Thanks to the powerful upturn in growth at the start of the year, the Austrian economy will expand moderately throughout 2012 as a whole, in spite of stalling in the second half of the year. This is also helped by the relatively favourable development in the manufacturing sector, which despite signs of weakness has proved to be amazingly stable in what is a very challenging international environment. "We stick by our optimistic growth assessment of up to 1 percent for 2012, even though the latest indicators suggest that the risk of falling short of this target has risen", said Bruckbauer. It is still possible that the Austrian economy will be able to return to a more buoyant growth path in the coming year. "For 2013 we anticipate an increase in GDP of 1.2 percent as we reckon the foundations are now being laid for a successful resolution to the euro crisis, and the markets, notwithstanding any volatility, will gradually calm down", explained Bruckbauer optimistically.
Inflation remains low
In August the higher prices of oil and food coupled with the weaker euro brought an end to the declining inflation trend we have seen since late 2011. Compared to the previous year, inflation reached 2.2 percent. This meant the rate of inflation dropped on average between January and August to 2.4 percent, after averaging out at 3.3 percent in 2011. "We assume that inflation in the coming months will sink below the 2 percent mark, even though the declining trend is likely to be less marked than previously assumed due to the upward trend in commodity prices and the weaker euro exchange rate. Inflation over 2012 as a whole will come in at just above 2 percent", said Bruckbauer. The slack economic activity means inflation will not be subject to any upside risks from the economy in the near future, while the economists at Bank Austria do not expect to see any adverse consequences arising from the monetary policy measures of the European Central Bank either. The new programme launched by the ECB to buy up government bonds will not increase the amount of money in circulation as the bond purchases are neutralised. "We assume that the ECB will succeed in draining liquidity in time once the economy has found its feet again and therefore the threat of inflation has passed. For 2013 we expect to see inflation fall to an annual average of 1.9 percent", concluded Bruckbauer. The rather mild economic growth means there is no demand-pull inflation on the horizon. The increase in commodity prices is also likely to be subdued on account of the global slowdown in economic activity, thereby constituting a limited upside risk. Once the euro crisis calms down the euro exchange rate will consolidate again, and hence be able to support stable price trends once more.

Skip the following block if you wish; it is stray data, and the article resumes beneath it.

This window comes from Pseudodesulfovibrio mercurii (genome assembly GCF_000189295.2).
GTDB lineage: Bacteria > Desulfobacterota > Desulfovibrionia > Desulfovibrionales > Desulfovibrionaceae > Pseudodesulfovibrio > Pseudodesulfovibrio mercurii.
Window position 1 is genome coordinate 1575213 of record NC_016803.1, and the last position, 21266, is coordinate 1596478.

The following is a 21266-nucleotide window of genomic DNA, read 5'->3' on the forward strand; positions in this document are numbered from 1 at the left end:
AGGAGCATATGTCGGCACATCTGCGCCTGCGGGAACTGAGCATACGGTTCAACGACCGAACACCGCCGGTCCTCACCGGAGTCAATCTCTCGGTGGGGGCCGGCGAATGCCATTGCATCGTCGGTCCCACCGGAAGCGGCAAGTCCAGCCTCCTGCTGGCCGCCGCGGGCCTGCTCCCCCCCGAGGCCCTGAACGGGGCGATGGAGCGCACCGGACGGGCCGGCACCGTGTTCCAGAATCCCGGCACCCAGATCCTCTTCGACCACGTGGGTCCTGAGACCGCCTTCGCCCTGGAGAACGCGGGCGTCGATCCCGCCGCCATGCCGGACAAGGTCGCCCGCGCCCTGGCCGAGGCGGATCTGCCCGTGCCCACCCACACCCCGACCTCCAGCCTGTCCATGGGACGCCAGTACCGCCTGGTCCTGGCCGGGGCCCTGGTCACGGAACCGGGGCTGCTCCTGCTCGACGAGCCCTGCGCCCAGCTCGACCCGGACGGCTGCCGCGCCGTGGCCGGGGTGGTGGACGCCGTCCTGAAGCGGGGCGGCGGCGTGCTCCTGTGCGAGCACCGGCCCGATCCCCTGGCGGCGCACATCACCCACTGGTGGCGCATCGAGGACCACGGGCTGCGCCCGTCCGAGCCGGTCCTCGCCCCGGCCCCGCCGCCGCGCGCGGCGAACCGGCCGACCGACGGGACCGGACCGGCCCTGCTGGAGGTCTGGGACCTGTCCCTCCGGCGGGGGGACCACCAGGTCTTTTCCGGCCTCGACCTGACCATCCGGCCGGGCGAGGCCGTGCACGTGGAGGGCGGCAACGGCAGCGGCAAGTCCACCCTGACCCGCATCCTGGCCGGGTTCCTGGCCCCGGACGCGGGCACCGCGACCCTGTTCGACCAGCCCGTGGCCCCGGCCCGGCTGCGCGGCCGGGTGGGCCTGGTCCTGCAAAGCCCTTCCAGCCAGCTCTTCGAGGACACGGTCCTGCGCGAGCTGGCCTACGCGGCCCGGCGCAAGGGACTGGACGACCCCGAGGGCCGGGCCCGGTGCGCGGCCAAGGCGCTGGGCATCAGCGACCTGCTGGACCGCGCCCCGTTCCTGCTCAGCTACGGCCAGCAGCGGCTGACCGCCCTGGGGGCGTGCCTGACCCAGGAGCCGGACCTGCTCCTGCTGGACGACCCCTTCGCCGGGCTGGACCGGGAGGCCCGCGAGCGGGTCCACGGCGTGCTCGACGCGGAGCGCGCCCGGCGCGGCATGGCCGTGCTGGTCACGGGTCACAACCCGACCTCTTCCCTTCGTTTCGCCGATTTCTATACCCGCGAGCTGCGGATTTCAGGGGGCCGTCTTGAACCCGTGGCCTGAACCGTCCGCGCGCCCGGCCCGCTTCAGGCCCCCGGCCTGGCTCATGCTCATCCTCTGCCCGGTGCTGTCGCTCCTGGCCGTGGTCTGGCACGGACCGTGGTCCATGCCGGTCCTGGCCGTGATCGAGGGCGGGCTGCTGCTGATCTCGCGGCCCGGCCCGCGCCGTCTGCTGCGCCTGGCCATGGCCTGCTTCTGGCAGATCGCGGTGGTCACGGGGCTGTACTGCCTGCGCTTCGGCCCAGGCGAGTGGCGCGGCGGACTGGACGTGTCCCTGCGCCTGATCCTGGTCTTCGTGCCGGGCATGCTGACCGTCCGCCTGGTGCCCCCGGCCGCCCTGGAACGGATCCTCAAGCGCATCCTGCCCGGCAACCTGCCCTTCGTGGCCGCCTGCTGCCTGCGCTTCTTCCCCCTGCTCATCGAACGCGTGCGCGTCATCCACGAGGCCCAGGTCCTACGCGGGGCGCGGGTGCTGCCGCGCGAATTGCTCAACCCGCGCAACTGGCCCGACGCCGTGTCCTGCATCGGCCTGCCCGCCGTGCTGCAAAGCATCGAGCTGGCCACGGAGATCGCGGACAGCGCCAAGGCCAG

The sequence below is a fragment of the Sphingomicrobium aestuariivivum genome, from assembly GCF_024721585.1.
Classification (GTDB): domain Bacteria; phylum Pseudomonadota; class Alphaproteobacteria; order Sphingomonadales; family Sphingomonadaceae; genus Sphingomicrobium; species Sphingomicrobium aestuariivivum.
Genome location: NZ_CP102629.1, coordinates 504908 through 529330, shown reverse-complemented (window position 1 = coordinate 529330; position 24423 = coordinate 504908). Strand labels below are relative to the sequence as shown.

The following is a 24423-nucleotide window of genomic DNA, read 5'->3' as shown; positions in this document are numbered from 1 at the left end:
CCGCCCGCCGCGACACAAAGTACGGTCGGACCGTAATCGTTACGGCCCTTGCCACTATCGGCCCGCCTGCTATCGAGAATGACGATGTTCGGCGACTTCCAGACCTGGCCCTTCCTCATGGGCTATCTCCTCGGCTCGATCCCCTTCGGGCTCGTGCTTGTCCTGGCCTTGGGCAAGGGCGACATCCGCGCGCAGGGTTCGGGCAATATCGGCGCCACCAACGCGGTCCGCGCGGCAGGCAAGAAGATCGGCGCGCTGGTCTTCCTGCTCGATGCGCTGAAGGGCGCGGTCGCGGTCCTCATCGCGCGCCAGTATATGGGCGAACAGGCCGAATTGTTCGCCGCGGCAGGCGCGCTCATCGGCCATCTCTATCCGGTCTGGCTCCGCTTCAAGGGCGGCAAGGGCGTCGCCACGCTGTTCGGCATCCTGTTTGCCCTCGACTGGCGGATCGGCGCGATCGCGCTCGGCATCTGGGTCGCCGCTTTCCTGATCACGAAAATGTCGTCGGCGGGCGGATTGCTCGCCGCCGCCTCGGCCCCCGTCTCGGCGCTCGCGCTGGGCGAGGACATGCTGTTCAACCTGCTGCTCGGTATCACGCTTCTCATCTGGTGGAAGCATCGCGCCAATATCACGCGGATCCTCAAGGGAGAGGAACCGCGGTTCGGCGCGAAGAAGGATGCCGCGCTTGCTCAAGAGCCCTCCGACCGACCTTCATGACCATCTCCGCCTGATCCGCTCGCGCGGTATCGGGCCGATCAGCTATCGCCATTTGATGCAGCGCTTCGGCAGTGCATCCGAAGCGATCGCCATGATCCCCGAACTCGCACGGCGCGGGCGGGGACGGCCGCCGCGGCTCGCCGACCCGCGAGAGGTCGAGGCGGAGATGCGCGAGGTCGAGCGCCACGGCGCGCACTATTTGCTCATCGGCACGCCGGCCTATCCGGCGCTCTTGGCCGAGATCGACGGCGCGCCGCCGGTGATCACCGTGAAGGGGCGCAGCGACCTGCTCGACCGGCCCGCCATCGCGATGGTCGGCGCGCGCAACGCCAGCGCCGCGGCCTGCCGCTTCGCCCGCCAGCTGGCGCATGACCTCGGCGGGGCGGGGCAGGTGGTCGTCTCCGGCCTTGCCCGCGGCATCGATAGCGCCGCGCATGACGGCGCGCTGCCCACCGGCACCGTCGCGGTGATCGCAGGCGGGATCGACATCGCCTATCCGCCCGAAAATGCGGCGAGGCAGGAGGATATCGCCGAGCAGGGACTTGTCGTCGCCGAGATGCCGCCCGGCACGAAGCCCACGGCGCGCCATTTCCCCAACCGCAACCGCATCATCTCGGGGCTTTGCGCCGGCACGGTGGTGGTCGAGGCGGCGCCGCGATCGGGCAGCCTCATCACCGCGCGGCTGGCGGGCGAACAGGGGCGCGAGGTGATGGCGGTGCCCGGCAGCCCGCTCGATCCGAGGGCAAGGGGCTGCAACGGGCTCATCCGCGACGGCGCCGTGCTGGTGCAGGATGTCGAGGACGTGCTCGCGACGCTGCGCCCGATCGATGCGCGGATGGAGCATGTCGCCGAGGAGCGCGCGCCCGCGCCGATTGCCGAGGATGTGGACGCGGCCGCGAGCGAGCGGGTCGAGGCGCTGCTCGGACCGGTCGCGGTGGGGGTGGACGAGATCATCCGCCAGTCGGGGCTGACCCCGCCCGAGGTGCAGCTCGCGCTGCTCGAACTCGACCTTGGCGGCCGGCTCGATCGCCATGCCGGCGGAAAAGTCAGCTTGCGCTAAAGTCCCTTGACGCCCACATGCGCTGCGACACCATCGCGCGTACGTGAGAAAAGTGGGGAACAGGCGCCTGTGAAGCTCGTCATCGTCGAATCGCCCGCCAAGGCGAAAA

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Enquiries: Bank Austria Economics & Market Analysis Austria
Walter Pudschedl, Tel. +43 (0) 50505 - 41957